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Complete Guide to Waterfowl Hunting in North Dakota

North Dakota yields amazing 'fowling for those ready to overcome its adversities.

Complete Guide to Waterfowl Hunting in North Dakota

A borderline bonus of birds awaits those who care to roam the prairies of North Dakota. (Photo By: Dean Pearson)

Waterfowlers knew 2020 was going to be a different kind of season. With the Covid 19 pandemic paralyzing the country and Canadian provinces like Manitoba, Saskatchewan and Alberta off limits to US hunters, everyone was worried about hunting pressure and a quality experience when scads of enthusiastic waterfowlers who would normally make a trip to Canada instead descended on places like the Dakotas. The Internet was abuzz with talk that hunting anywhere in the states during 2020 was going to be a cluster and a less than satisfying experience.

Popular venues around Devils Lake, Bismarck and Garrison were sure to be inundated with hunters so a key was going to be taking the path of least resistance. It was a plan we stumbled on years before the pandemic.

The southern tier of counties in North Dakota offers the best of both worlds for hunters who like to hedge their bets. I like to hunt waterfowl and upland birds so I make sure there are options for both when I plan a trip. If you have a good morning fowling, it’s nice to be able to hunt Hungarian partridge, sharp-tails or pheasants in the afternoons. Having options is advantageous when Mother Nature throws you a curve, too. Bluebird days that are perfect for upland bird hunting aren’t sometimes the best for waterfowling and vice versa.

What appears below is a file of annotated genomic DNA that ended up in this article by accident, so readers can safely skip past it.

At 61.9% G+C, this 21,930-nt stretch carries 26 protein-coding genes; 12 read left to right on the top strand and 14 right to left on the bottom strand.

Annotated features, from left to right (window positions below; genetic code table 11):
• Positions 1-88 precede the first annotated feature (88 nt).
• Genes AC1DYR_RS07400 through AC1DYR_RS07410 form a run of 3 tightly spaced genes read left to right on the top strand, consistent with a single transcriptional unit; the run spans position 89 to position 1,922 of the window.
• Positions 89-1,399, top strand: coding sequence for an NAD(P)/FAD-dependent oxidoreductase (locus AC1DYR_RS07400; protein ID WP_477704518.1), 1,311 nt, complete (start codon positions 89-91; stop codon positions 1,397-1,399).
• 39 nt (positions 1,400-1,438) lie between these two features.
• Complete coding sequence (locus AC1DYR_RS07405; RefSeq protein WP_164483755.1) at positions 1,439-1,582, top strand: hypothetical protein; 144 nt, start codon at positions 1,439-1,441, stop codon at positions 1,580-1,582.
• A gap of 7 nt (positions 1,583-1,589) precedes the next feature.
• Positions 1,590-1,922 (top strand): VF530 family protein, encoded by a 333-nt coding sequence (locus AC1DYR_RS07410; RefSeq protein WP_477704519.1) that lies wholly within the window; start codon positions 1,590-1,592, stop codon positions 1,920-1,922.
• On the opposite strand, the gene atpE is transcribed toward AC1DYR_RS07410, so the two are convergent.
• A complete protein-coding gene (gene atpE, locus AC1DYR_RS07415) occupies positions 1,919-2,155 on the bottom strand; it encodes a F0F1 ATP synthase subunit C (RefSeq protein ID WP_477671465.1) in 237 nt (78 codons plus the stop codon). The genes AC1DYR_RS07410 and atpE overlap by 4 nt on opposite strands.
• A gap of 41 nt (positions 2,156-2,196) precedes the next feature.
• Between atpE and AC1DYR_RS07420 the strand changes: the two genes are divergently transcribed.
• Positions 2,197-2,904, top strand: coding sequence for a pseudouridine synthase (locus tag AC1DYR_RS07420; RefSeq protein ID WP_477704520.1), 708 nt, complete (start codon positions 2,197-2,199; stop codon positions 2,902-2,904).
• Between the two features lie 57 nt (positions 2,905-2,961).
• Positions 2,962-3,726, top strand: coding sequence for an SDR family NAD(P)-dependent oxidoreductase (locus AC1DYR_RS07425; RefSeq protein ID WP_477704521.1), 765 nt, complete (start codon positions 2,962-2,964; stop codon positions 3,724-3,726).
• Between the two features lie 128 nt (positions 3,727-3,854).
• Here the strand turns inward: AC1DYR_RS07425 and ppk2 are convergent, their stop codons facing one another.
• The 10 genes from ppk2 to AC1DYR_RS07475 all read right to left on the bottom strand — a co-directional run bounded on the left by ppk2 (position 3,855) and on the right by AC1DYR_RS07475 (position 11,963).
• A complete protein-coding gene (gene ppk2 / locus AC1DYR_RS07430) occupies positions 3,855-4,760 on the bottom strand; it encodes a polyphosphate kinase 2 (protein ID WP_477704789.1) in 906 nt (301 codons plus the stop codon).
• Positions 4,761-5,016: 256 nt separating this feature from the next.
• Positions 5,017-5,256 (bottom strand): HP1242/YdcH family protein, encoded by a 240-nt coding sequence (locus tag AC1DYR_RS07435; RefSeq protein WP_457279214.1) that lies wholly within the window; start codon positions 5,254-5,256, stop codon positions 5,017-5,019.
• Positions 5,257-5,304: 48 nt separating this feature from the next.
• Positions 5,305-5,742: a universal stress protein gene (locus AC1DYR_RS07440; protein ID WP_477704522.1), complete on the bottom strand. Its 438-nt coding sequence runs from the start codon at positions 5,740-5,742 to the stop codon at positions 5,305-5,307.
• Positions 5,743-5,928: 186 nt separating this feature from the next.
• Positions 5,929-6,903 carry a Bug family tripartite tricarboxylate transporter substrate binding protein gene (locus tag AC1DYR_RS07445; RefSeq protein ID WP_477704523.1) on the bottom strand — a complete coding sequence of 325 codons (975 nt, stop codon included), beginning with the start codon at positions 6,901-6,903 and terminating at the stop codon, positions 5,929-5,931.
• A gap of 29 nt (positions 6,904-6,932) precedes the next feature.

snow goose hunting in North Dakota
The southern tier of counties in North Dakota offers the best of both worlds for hunters who like to hedge their bets. (Photo By: Mike Gnatkowski

So far it had been our experience that waterfowlers used to hunting northern and central North Dakota didn’t venture down to the border with South Dakota. And hunters in South Dakota didn’t seem to come north to hunt North Dakota. We were praying that trend held true and had our fingers crossed.  

North Dakota Does It Better

A big plus for North Dakota waterfowlers is you can buy licenses over the counter in advance. Unlike South Dakota that has a quota system for non-resident waterfowlers, North Dakota offers non-resident hunters unlimited licenses with the only stipulation being that you have 14 days you can hunt. The 14 days can be divided up into two 7-day segments.  The great thing about hunting southern North Dakota is you’re close to South Dakota’s amazing pheasant hunting. You can buy a South Dakota pheasant license over the counter and just hop over the border to chase roosters. There are years when South Dakota’s pheasant population is much better than North Dakotas. Last year, there were plenty of roosters in ND that kept us busy when not waterfowling.

The trespass laws also differ in North Dakota. If a property is not posted it’s basically open to hunting.  There are exceptions and hunters should thoroughly examine the North Dakota game laws before visiting.